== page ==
On their farm in Lebanon, Fruit of the Fungi owners Kristi and KC Mangine chatted with visitors, answered questions about the mushroom-growing process, and took us on a walk-and-talk through the woods to see their inoculated logs curing in stacks. We bought fresh-picked shiitakes and a bottle of mushroom power that purports to “add a swift and intense wild mushroom flavor to your dish” which curiously possesses the distinct aroma of dark chocolate. Let the possibility-pondering commence…
Pewter Spoon Café & Eatery
Road Trip Food is an ordeal for us on account of our aversion to places that serve prefabricated-food-like-products — which is most of them — but hunger drove us into Cazenovia. Turns out the village is home to a dumbfounding number of eateries. Eventually The Husband spotted a noteworthy sign: Pewter Spoon Café. A place, maybe, to grab a sandwich for the road.
Once inside our plan to eat on the fly was forgotten. We were hooked by the jazz on the stereo, the list of nicely thought-out lunch specials written on butcher paper, and the engaging young woman behind the counter. The place was nearly at capacity but we found a fortuitous table by the window overlooking the main drag. We people-watched and sipped iced jasmine and honey tea while we waited. Our order was a pair of paninis, mine a pear, arugula, caramelized onion and brie affair, The Husband’s stuffed with caprese salad.
A single bite. That was all it took to transform the place from an unknown dot on the map into a destination. Our food was fresh, inventive, delicious. I began assembling a mental list of friends I’d bring with me the next time I visited. When one accidentally stumbles upon the rare gem of an eating establishment the only appropriate thing to do is sing its praises: the Pewter Spoon Café & Eatery is charming and delicious. A MUST if you find yourself in the vicinity. The Husband and I, quite possibly two of the fussiest fresh-food snobs in all the kingdom, left full and happy.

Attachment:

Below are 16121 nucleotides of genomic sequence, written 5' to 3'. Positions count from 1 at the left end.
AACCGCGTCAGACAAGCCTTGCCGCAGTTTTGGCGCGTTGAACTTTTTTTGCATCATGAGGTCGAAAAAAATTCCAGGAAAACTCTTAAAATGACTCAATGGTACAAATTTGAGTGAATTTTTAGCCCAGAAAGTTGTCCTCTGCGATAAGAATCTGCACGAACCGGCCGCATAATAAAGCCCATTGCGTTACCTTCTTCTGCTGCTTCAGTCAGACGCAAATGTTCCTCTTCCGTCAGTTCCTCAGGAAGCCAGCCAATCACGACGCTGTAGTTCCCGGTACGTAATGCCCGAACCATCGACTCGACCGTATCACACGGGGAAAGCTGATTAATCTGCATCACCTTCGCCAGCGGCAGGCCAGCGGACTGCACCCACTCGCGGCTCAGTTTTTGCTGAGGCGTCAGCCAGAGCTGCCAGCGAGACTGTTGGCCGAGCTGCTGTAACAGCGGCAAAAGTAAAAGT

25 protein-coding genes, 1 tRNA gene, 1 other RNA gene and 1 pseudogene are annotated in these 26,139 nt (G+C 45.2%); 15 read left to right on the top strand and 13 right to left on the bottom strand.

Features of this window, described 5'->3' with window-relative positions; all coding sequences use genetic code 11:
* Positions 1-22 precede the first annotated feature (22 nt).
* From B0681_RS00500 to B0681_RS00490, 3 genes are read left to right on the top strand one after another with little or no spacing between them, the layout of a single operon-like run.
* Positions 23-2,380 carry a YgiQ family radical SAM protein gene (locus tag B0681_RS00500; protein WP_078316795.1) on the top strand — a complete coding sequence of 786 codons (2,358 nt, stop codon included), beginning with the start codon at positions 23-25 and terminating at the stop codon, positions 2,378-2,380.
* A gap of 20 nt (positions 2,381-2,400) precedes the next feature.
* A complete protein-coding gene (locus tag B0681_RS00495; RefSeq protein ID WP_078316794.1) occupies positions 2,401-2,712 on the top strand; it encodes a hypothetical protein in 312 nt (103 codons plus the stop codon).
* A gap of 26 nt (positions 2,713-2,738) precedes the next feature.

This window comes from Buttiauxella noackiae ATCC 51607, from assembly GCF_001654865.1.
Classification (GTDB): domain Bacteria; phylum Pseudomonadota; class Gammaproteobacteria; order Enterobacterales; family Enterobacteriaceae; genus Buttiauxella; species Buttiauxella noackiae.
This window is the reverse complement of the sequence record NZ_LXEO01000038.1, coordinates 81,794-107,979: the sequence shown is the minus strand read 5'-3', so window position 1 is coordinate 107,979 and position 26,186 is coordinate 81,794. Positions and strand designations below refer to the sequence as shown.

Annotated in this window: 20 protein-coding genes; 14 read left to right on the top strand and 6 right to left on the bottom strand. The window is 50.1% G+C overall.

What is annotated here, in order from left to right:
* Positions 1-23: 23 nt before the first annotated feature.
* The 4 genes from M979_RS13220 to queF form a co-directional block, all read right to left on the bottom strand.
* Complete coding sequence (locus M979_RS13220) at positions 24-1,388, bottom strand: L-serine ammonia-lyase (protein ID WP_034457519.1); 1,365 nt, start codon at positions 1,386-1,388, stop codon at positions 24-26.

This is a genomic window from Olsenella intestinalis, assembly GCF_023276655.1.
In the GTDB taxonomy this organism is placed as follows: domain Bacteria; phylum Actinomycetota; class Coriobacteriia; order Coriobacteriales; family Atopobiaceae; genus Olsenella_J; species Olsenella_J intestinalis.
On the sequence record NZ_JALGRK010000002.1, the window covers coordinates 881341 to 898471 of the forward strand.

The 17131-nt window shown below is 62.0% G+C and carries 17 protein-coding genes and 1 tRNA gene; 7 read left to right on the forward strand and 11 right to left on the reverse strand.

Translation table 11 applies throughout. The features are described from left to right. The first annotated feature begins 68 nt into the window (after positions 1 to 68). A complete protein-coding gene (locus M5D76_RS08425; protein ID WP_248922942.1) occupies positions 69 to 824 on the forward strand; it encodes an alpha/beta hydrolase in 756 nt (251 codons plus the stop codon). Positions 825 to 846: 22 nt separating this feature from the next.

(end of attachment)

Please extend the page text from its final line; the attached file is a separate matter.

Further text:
Follow Pewter Spoon on Facebook.
We’ve greatly missed Meadowood Farms at our Skaneateles Farmer’s Market. We haven’t found a replacement for the wonderful meats we used to get from them but also can’t argue with the inconvenience of distance. It was a treat to tour the farm and get our hands on delicious lamb sausage again.
Plus also there were baby lambs.
It probably will surprise no one that my favorite part of the day was the fresh food samples. The best and most surprising sample came from Thorp Apiary in the form of their basswood honey which contains a rich, lemon flavor. Upon returning home we drizzled copious amounts of Thorp Apiary Basswood Honey over The Husbands fluffy, golden biscuits. Enough said.
Lucky Moon Farm
The family-owned farm produces vegetables, maple syrup, eggs, garlic and hay, and they employ a philosophy of land stewardship using sustainable farming practices … Oh never mind, I’ll just show you: